The report accompanying the new NDAA, known as the joint explanatory statement, says the terrorist group’s expenses will not be directly paid.
“The conferees note that this provision does not authorize direct reimbursements to members or elements of the Taliban,” the report says.
But the NDAA’s bill language does not directly say that.
As for whose expenses can be covered by the $15 million, the NDAA bill says only that this question will be answered by the Defense secretary after consulting with the secretary of State.
And, the legislation says, the money can be paid out on a “non-reimbursable basis” to those designated recipients, except to other U.S. agencies.
The NDAA also stipulates that the funds cannot be spent for certain expenses, including to buy ammunition or to transport negotiators in U.S. government vehicles.
And the bill requires the Defense Department to file certain detailed reports with Congress about how the money is spent.
The NDAA provision “is not about paying the Taliban,” said a spokeswoman for the Senate Armed Services Committee, where the legislative language originated. “The bill puts extensive limitations and oversight in place as well.”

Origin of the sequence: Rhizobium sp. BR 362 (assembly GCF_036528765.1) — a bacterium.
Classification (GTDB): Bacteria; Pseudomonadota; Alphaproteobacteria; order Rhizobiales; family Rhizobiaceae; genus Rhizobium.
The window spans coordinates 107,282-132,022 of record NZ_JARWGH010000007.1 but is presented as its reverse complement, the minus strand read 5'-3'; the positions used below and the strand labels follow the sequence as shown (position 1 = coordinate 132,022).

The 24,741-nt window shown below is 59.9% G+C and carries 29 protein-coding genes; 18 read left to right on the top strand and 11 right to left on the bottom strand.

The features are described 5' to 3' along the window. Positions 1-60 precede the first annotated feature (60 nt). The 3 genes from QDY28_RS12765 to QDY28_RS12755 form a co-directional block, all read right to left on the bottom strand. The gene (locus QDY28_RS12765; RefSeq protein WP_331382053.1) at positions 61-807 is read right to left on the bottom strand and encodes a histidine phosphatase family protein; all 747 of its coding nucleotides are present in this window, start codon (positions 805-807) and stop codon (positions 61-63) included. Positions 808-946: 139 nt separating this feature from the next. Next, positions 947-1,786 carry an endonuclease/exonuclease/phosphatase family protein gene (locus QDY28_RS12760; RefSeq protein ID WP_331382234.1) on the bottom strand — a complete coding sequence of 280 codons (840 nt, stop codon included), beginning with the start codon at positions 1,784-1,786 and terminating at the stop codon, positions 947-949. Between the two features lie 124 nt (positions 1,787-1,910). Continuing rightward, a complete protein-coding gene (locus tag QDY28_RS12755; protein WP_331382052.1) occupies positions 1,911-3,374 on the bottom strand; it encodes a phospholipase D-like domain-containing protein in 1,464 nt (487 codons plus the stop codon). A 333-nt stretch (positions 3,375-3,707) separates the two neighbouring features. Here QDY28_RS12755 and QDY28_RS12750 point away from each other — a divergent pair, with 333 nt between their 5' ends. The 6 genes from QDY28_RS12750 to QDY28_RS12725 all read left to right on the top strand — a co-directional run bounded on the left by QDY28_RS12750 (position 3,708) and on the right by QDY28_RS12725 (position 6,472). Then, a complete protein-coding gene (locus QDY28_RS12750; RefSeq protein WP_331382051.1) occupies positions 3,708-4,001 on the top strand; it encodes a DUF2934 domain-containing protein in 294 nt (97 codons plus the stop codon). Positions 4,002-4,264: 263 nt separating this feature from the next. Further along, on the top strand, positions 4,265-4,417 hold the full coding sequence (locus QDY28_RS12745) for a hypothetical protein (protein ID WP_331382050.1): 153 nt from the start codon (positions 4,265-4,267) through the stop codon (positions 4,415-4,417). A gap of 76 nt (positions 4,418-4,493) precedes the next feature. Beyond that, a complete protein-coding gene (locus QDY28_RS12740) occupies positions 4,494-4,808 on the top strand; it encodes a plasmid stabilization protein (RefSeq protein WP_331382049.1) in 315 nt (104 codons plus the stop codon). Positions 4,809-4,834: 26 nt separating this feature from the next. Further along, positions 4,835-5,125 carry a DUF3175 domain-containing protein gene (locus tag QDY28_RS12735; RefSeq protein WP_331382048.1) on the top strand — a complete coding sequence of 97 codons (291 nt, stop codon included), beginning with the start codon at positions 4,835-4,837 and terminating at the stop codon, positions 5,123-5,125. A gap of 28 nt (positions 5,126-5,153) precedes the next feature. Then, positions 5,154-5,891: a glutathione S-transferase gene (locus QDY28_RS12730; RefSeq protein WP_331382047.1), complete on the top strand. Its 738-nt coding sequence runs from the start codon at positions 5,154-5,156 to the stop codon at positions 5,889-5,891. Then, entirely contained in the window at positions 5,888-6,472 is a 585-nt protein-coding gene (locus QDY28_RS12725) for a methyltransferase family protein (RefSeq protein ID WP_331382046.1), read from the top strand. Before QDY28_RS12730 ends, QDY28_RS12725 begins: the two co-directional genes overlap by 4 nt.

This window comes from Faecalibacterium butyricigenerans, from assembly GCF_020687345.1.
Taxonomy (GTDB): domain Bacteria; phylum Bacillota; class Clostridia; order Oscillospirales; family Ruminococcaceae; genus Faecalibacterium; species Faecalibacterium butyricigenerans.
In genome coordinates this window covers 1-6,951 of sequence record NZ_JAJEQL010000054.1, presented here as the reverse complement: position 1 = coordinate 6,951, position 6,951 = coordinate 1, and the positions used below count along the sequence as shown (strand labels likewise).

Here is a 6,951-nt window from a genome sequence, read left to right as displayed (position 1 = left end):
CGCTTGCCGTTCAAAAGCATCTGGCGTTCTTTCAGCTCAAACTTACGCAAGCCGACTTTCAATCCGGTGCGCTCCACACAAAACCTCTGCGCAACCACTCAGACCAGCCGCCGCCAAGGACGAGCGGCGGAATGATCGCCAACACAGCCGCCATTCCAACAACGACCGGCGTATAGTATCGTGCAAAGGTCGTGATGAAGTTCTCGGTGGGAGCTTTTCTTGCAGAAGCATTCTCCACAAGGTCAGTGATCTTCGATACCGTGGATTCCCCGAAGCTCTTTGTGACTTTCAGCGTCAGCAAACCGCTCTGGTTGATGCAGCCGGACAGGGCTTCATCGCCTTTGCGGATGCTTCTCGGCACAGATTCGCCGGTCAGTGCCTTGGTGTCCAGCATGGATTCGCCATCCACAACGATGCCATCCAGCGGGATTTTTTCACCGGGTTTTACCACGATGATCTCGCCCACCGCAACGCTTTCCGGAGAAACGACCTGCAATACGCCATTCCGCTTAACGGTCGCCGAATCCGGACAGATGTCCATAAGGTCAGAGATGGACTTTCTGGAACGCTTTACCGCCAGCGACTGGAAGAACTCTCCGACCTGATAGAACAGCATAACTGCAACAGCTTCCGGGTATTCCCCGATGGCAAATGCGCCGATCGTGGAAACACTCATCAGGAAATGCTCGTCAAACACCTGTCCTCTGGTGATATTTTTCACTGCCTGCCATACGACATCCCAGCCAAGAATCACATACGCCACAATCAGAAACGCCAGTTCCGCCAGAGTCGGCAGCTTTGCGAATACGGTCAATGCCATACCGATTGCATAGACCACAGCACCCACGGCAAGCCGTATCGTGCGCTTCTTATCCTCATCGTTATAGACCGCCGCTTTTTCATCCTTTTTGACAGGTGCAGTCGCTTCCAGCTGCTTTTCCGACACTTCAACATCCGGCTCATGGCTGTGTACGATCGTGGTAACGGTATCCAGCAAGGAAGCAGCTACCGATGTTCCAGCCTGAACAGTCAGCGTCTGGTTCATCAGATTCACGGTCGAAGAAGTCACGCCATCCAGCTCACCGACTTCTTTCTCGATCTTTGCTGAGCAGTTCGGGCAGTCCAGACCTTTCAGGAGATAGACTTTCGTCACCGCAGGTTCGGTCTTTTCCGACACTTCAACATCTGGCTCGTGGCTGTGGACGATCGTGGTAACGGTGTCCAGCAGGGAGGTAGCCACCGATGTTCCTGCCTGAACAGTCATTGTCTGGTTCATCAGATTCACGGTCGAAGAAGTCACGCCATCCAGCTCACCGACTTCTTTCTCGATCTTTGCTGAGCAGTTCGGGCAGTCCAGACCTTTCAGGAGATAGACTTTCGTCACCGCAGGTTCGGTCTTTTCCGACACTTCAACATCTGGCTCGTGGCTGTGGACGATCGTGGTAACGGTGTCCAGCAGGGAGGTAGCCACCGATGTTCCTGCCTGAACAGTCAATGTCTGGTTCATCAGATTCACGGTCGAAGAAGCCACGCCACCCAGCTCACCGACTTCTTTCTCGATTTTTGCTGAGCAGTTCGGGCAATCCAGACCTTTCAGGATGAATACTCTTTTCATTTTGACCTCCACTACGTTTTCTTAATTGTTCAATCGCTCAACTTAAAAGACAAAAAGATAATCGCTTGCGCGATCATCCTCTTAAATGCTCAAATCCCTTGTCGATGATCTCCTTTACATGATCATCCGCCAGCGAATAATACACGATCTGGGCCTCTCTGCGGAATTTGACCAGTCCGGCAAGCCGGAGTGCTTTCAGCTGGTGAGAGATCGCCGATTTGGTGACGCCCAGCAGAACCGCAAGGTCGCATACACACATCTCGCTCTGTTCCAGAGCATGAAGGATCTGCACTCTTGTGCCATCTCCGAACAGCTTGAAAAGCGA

Congress also weighed in on the Taliban money issue in a new Defense spending bill.
The Senate expects to clear that measure on Thursday, and the president is likely to sign it into law by Friday, when a stopgap funding bill expires.
The money bill does not provide any of the $15 million requested for the peace-talks account, so the Pentagon presumably would have to reallocate the money from elsewhere in its budget for this purpose.
The department has apparently already done so at least once before. A spokesman for Indiana Democrat Peter J. Visclosky, the chairman of the House Appropriations Subcommittee on Defense, said in May that the Pentagon had notified lawmakers in March that the department was redirecting fiscal 2019 money from other U.S. military accounts to pay for logistics support for peace talks. The spokesman did not say at the time how much money was moved.